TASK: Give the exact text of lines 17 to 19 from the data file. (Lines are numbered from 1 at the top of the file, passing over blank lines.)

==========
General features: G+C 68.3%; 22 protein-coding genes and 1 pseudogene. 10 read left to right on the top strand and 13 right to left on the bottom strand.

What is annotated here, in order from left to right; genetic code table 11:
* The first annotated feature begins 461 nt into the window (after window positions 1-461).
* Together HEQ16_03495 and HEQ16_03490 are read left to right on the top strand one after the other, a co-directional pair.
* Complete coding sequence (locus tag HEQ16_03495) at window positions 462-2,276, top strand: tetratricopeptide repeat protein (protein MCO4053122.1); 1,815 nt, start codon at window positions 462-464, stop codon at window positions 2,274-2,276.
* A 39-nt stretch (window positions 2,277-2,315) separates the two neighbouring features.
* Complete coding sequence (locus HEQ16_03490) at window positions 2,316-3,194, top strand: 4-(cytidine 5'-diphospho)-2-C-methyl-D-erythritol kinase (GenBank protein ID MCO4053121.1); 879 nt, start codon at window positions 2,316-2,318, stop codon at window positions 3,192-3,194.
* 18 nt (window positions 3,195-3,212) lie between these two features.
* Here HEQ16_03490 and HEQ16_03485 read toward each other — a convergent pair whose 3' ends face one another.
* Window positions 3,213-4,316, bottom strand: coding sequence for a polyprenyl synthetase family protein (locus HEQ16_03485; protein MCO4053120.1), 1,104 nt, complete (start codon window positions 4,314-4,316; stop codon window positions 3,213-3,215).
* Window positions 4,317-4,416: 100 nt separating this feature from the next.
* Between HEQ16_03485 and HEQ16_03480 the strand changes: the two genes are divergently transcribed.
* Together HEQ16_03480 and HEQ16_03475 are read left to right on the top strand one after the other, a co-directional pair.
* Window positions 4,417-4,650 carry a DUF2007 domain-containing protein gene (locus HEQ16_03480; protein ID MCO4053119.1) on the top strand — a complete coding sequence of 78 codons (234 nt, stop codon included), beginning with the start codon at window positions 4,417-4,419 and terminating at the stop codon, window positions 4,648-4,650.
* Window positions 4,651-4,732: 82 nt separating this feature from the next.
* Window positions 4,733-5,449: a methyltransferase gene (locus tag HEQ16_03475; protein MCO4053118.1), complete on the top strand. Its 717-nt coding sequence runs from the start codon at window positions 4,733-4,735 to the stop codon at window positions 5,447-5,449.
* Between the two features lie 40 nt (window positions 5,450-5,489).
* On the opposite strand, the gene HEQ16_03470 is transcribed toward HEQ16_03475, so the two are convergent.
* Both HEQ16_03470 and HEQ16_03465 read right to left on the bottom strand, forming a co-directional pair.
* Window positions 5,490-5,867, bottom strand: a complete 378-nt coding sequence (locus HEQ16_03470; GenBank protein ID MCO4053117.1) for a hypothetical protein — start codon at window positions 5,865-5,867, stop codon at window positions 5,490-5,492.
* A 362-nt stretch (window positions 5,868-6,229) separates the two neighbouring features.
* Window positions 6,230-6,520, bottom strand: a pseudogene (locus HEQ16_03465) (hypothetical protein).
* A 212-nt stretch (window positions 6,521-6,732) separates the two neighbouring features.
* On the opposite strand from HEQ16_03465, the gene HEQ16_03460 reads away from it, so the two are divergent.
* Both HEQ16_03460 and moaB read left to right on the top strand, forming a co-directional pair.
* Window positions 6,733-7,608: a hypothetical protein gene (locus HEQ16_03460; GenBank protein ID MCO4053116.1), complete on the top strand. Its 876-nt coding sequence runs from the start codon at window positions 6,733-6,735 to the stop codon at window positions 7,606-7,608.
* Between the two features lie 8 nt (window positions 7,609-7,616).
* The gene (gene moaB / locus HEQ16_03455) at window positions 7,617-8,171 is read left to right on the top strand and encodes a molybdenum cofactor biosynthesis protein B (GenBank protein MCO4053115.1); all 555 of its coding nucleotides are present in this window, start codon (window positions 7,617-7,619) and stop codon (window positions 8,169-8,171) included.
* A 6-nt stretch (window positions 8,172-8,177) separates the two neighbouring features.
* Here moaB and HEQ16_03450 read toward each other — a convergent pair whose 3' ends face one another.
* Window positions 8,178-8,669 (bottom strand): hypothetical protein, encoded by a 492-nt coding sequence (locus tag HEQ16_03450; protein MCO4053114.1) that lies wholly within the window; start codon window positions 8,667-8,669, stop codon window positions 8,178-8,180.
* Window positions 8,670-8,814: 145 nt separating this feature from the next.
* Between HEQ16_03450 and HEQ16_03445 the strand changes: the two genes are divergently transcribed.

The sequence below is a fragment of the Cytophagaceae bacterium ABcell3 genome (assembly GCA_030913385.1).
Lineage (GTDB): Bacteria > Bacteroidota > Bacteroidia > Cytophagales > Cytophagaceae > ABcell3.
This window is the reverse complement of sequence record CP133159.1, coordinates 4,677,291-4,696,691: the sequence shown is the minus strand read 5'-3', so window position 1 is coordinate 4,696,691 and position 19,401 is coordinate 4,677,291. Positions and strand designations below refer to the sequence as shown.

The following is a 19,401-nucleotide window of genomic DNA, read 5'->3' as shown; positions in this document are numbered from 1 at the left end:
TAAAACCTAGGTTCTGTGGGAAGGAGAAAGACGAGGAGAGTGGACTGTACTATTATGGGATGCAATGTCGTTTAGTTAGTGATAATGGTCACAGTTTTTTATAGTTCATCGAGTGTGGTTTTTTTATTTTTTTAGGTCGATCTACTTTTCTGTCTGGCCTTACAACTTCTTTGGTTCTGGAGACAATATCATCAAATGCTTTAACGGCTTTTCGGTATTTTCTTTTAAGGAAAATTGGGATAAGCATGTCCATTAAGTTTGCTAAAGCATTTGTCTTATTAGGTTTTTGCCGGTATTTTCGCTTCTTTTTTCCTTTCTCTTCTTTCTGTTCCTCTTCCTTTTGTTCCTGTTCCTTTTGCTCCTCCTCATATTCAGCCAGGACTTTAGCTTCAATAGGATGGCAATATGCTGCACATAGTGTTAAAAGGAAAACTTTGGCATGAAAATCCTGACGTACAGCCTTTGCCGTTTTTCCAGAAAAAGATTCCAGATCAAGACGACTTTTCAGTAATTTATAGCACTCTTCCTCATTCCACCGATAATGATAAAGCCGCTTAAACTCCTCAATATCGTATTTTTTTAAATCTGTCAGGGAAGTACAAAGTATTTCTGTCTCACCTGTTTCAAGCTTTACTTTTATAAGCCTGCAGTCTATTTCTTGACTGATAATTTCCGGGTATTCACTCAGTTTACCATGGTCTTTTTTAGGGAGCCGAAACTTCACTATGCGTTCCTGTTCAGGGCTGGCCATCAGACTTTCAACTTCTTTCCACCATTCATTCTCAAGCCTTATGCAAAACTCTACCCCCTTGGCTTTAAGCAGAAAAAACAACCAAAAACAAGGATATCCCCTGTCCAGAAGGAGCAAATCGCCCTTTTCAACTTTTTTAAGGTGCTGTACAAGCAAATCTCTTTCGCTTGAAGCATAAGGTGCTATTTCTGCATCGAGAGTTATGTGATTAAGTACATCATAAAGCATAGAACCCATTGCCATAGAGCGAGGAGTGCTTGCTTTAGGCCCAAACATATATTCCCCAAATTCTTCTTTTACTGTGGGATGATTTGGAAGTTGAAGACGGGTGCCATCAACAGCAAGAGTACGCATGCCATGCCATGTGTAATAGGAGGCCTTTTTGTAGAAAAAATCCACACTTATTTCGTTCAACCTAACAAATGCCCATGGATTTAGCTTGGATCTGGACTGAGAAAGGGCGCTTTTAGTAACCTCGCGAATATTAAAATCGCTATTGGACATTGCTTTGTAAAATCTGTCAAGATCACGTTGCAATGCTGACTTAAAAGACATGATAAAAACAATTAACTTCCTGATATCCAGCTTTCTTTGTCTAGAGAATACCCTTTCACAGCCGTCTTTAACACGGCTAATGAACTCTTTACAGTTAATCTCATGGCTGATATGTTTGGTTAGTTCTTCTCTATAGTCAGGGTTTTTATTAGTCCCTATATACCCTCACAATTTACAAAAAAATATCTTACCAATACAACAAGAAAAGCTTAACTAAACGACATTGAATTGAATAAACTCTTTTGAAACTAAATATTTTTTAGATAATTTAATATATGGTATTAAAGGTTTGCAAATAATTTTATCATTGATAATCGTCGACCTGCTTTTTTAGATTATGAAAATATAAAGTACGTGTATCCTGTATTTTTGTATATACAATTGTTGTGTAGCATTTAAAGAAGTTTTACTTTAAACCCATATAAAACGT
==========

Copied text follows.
* Between the two features lie 40 nt (window positions 5,450-5,489).
* On the opposite strand, the gene HEQ16_03470 is transcribed toward HEQ16_03475, so the two are convergent.
* Both HEQ16_03470 and HEQ16_03465 read right to left on the bottom strand, forming a co-directional pair.